A cricketer during a game on a pitch in front of Moscow's State University © Getty Images

It may be a triumph of publicity over substance, but stories have been doing the rounds over the last week about the setting up of a major cricket league in Russia, with some perhaps over-enthusiastic media outlets suggesting the country was poised to become a cricketing superpower.

While the Russia's United Cricket League (RUCL) should be encouraged, scratch below the surface and it’s soon clear the vision belongs pretty much to one passionate man - Ashvani Chopra.

“I love cricket and I want to make it popular and widely available here,” Chopra told AFP. “We started playing here in 1995 just for fun. In 2001 we conducted a small tournament, in which three teams - Australia, India and the selection of the rest of the world - were playing. The tournament was a success and it became the reference point of our league.”

The league has seven clubs, made up from largely from expats, but Chopra recognises the need for that to change. “We decided that every club should have at least one local player in their line-up,” he said. “From now on it's an indispensable condition for every one of the league's clubs.”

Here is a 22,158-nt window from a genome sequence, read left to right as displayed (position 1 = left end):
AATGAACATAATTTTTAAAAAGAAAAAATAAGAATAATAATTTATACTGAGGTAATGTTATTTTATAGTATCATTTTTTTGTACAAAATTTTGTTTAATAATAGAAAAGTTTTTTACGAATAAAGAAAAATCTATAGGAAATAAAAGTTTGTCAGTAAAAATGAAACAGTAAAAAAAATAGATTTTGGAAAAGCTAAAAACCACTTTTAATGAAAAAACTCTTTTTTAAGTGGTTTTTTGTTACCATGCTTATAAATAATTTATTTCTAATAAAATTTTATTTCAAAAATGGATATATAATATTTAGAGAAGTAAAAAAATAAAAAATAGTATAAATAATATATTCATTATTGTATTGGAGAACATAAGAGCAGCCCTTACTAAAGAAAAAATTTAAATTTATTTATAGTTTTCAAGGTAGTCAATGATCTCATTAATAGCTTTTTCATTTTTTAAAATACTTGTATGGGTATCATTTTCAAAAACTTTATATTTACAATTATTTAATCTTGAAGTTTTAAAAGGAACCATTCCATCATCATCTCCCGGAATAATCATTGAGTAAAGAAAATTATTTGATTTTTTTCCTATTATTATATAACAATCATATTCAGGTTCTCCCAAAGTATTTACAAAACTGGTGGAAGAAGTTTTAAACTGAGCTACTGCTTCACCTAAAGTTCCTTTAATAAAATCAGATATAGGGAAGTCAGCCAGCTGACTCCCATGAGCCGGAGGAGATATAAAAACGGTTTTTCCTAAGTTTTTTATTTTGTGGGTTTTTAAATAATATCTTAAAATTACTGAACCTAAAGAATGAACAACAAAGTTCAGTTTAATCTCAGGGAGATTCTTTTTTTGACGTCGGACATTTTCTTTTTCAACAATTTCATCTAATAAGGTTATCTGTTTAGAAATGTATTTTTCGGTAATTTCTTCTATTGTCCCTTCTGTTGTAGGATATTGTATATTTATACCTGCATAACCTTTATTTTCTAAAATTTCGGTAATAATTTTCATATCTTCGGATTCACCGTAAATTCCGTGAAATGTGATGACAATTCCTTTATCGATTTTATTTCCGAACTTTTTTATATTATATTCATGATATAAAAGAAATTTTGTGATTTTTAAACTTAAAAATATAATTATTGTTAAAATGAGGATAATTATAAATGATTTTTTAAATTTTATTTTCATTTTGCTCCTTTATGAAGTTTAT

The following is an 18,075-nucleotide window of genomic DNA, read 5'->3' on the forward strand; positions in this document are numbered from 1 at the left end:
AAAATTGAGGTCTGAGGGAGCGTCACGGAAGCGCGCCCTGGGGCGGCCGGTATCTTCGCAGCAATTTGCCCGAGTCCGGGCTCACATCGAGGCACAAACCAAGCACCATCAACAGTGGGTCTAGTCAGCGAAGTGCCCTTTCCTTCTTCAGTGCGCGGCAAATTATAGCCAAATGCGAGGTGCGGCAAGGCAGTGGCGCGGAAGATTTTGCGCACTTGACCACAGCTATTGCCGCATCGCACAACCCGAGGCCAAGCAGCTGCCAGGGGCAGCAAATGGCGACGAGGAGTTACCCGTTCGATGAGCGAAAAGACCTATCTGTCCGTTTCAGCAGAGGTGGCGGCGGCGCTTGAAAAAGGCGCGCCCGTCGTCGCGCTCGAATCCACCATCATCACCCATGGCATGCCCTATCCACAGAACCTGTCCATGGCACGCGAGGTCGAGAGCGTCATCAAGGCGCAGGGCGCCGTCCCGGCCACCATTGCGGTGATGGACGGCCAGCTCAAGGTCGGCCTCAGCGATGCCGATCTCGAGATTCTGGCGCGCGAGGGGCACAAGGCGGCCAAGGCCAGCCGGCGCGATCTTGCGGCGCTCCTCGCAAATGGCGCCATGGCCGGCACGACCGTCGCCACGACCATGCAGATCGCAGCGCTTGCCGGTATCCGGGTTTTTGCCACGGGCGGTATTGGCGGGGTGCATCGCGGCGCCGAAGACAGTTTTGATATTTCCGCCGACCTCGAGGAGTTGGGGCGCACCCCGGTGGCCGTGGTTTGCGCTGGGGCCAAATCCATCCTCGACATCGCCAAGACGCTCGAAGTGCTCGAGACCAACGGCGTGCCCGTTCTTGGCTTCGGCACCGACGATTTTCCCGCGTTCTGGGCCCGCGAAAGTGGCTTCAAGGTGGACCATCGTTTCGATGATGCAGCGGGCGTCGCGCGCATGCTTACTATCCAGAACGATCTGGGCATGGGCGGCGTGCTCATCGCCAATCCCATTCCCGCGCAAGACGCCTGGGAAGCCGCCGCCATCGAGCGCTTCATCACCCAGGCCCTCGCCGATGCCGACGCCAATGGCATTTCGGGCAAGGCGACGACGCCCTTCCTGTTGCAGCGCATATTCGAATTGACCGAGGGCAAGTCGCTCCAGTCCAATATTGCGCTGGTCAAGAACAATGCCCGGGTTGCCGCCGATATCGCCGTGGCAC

Chopra, however, faces the same problems anyone trying to play the game away from its traditional homes faces. “It's impossible to find cricket bats or the correct balls here in Moscow,” he admitted. “We have to bring all this stuff from home to play here. But we're ready to overcome any difficulties in the name of the game. Nothing can stop us.”

Martin Williamson is executive editor of ESPNcricinfo and managing editor of ESPN Digital Media in Europe, the Middle East and Africa